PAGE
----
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August 13, 2008? MORE: No. 16 Arizona State | Pac-10 Conference preview | ASU backfield leads Pac-10 unit rankings
Preseason camp has a different feel at Arizona State this year.
It's not just because the Sun Devils are skipping their traditional trip to Camp Tontozona, a practice facility where legendary ASU coach Frank Kush first took the team in 1960. Arizona State plans only one trip to the remote practice facility for a scrimmage this preseason.
Rather than spending a week or so at Tontozona, located about 100 miles northeast of campus, coach Dennis Erickson is keeping his team in Tempe at the school's new indoor practice facility. As Arizona State moves into its new practice bubble, the Sun Devils are hoping it helps them become permanent residents among the conference's elite.
The Sun Devils took the first step in 2007. In their first season under Erickson, the Sun Devils went 10-3, marking their first season with double-digit victories since 1996.
By the end of the season, though, Arizona State's flaws had been exposed in its three losses. The Sun Devils' defense allowed an average of 43.7 points in losses to Oregon, USC and Texas. Arizona State also allowed 18 sacks in those three games.
Besides the on-field problems, Arizona State made the critical error of being satisfied with the regular season when it faced Texas in the Holiday Bowl. While Arizona State patted itself on the back, Texas jumped to a 24-point halftime lead on the way to a 52-34 victory.
"I think we went to San Diego just happy to be there," Arizona State quarterback Rudy Carpenter said at the school's media day. "We were on vacation. We went there thinking, 'We finished with 10 wins. We're good, we're great.'
"Those guys were disappointed to be in that game. The expectation level is different, and for us to compete with those teams, we have to set loftier goals like they do."
Indeed, outsiders expect more out of Arizona State this season, too. The Sun Devils were picked to finish second in the Pac-10 behind USC, a team they shared the conference title with last season despite a 44-24 loss to the Trojans on Thanksgiving.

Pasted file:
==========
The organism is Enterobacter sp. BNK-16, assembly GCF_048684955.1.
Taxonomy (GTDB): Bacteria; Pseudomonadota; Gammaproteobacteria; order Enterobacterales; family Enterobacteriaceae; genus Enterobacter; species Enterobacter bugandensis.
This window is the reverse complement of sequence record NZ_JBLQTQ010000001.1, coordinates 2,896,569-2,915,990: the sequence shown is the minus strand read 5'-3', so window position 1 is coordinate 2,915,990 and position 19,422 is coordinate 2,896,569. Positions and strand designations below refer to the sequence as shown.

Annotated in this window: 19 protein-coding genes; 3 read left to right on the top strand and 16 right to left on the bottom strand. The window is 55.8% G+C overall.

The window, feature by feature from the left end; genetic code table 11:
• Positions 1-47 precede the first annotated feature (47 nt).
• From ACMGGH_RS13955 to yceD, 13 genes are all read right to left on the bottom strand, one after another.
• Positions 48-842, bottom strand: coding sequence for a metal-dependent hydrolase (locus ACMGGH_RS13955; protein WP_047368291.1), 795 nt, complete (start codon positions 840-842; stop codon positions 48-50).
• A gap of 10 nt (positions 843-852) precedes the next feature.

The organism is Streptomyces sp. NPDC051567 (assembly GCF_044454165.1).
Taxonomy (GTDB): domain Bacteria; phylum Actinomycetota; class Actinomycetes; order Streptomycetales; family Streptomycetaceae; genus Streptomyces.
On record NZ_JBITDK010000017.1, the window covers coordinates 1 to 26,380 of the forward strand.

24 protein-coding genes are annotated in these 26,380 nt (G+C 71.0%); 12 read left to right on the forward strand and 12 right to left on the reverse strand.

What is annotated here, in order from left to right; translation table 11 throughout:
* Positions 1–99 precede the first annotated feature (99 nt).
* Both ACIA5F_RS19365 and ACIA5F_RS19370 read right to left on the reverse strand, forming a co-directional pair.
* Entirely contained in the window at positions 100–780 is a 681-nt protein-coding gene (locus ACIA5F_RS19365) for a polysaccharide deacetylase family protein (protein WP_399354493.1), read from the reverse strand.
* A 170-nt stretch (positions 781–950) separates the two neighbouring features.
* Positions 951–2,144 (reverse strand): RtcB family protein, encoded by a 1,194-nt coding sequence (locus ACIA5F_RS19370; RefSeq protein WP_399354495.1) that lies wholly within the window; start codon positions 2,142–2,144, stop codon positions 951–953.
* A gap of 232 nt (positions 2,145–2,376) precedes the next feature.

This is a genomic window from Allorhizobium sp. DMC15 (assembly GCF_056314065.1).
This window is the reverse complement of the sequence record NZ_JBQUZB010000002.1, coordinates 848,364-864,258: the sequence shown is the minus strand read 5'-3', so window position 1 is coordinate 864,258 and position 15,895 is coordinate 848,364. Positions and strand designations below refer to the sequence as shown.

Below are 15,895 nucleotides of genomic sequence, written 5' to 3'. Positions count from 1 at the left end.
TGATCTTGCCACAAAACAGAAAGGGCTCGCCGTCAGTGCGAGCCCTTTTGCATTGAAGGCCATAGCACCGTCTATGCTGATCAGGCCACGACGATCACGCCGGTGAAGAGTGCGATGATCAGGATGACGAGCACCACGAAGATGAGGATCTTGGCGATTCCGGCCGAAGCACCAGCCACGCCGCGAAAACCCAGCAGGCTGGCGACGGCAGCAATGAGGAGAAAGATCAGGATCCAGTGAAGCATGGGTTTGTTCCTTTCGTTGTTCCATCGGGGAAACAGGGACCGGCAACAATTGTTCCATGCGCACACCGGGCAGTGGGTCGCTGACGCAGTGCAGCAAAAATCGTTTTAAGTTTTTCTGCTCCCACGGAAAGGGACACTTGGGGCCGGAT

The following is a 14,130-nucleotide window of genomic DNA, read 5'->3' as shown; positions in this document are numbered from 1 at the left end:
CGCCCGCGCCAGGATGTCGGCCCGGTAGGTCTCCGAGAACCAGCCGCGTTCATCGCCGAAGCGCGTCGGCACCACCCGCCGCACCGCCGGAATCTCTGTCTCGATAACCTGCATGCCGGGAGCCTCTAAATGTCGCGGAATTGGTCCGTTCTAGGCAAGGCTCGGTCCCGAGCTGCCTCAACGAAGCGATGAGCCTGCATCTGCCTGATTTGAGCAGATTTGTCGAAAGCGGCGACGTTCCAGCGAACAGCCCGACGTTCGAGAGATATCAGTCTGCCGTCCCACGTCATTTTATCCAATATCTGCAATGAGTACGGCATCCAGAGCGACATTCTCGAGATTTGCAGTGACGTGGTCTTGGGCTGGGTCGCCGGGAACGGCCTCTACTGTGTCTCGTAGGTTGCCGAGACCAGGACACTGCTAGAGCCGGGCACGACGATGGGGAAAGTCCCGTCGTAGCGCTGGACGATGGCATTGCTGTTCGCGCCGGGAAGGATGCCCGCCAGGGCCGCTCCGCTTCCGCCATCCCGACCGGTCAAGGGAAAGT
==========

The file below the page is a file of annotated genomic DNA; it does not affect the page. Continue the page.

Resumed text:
The Sun Devils face a critical five-game stretch from Sept. 20 to Nov. 1, when they face Georgia, California, USC, Oregon and Oregon State. They need to win at least three of the conference games to have a shot at the Pac-10 title. Challenging for that prize last season was a change of pace for a program that went only 66-55 in the previous decade.
Playing in high-pressure games - like a top-five matchup with Oregon and a Thanksgiving night game with the Trojans - was a learning experience for Arizona State, Carpenter said.
"We played in a lot of big games," Carpenter said. "When you win games like that, guys buy into what coaches are trying to do a little more. For a lot of us that have been around, we bought into it faster because (Erickson) has (two national championship) rings on his fingers."
Carpenter once again will be the offensive focal point for Arizona State. He has started 31 consecutive games, enduring ups and downs along the way.
He was the nation's most efficient passer as a redshirt freshman in 2005. Before his sophomore season, then-coach Dirk Koetter named Sam Keller his starting quarterback before backtracking and selecting Carpenter days later.
Carpenter struggled as a sophomore, and Koetter was fired after the season. As a junior, Carpenter passed for 3,202 yards and 25 touchdowns.
Though Carpenter catches some criticism for his emotional on-field demeanor, few quarterbacks are as dedicated, Erickson said.
"He's grown up in all aspects," he said. "He's a gym rat. He spends all kinds of time in the film room. He knows football as well as any quarterback I've ever had. All the other things like technique and getting (the ball) off, he's getting better at that."
If Arizona State is to be competitive in the Pac-10, the Sun Devils must find a way to keep Carpenter upright. Carpenter was sacked an average for 4.23 times per game last season, including eight against USC.
The problem wasn't just the line's fault. Erickson said backs also missed blocks and Carpenter held onto the ball too long. This season, with both starting tackles and standout center Mike Pollak gone, Arizona State will try anything it can to keep opponents from getting to Carpenter. The adjustments will include more I-formations, shorter passing routes and four-receiver sets.
"A lot of sacks we had last year (were) on play-action pass," Erickson said. "We didn't protect well up front, we didn't protect well behind him, we didn't get it off as quick as we should have. To us, it's a temporary problem we hope will be solved."
An additional reason for optimism is Erickson's track record of producing in his second seasons. Including one-year stints at Wyoming and Idaho, Erickson is 40-32-1 in his first year at a program. In year two, he's 38-9.
"We know the players, and the players know what we want," Erickson said. "In the first year, everybody's not really sure. Now they know what we demand and what we ask. We have a feeling of the guys that want to do that. The second year becomes that year when everyone buys into what you want to do."
David Fox is a national college football writer for Rivals.com. He can be reached at email@example.com.